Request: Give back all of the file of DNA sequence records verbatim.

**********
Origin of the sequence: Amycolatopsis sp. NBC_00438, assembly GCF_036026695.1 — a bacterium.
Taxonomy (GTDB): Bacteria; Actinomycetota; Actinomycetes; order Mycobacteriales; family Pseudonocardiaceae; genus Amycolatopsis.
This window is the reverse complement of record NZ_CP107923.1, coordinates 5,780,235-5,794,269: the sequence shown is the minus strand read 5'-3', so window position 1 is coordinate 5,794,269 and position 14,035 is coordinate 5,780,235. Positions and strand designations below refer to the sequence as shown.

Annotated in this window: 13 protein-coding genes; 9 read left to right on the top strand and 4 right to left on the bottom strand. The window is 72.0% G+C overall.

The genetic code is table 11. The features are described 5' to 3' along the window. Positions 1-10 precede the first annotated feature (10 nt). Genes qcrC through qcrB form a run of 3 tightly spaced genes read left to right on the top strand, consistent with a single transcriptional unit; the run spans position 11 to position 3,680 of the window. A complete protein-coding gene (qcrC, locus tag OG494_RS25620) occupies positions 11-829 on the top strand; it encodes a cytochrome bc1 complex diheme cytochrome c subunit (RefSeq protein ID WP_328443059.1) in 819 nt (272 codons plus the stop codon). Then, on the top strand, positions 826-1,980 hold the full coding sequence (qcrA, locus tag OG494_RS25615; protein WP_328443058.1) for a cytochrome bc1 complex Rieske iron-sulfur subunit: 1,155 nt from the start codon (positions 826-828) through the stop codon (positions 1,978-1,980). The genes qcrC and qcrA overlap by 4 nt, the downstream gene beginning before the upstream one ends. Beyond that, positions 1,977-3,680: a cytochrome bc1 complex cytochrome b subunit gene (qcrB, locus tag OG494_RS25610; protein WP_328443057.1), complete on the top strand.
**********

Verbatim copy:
Origin of the sequence: Amycolatopsis sp. NBC_00438, assembly GCF_036026695.1 — a bacterium.
Taxonomy (GTDB): Bacteria; Actinomycetota; Actinomycetes; order Mycobacteriales; family Pseudonocardiaceae; genus Amycolatopsis.
This window is the reverse complement of record NZ_CP107923.1, coordinates 5,780,235-5,794,269: the sequence shown is the minus strand read 5'-3', so window position 1 is coordinate 5,794,269 and position 14,035 is coordinate 5,780,235. Positions and strand designations below refer to the sequence as shown.

Annotated in this window: 13 protein-coding genes; 9 read left to right on the top strand and 4 right to left on the bottom strand. The window is 72.0% G+C overall.

The genetic code is table 11. The features are described 5' to 3' along the window. Positions 1-10 precede the first annotated feature (10 nt). Genes qcrC through qcrB form a run of 3 tightly spaced genes read left to right on the top strand, consistent with a single transcriptional unit; the run spans position 11 to position 3,680 of the window. A complete protein-coding gene (qcrC, locus tag OG494_RS25620) occupies positions 11-829 on the top strand; it encodes a cytochrome bc1 complex diheme cytochrome c subunit (RefSeq protein ID WP_328443059.1) in 819 nt (272 codons plus the stop codon). Then, on the top strand, positions 826-1,980 hold the full coding sequence (qcrA, locus tag OG494_RS25615; protein WP_328443058.1) for a cytochrome bc1 complex Rieske iron-sulfur subunit: 1,155 nt from the start codon (positions 826-828) through the stop codon (positions 1,978-1,980). The genes qcrC and qcrA overlap by 4 nt, the downstream gene beginning before the upstream one ends. Beyond that, positions 1,977-3,680: a cytochrome bc1 complex cytochrome b subunit gene (qcrB, locus tag OG494_RS25610; protein WP_328443057.1), complete on the top strand.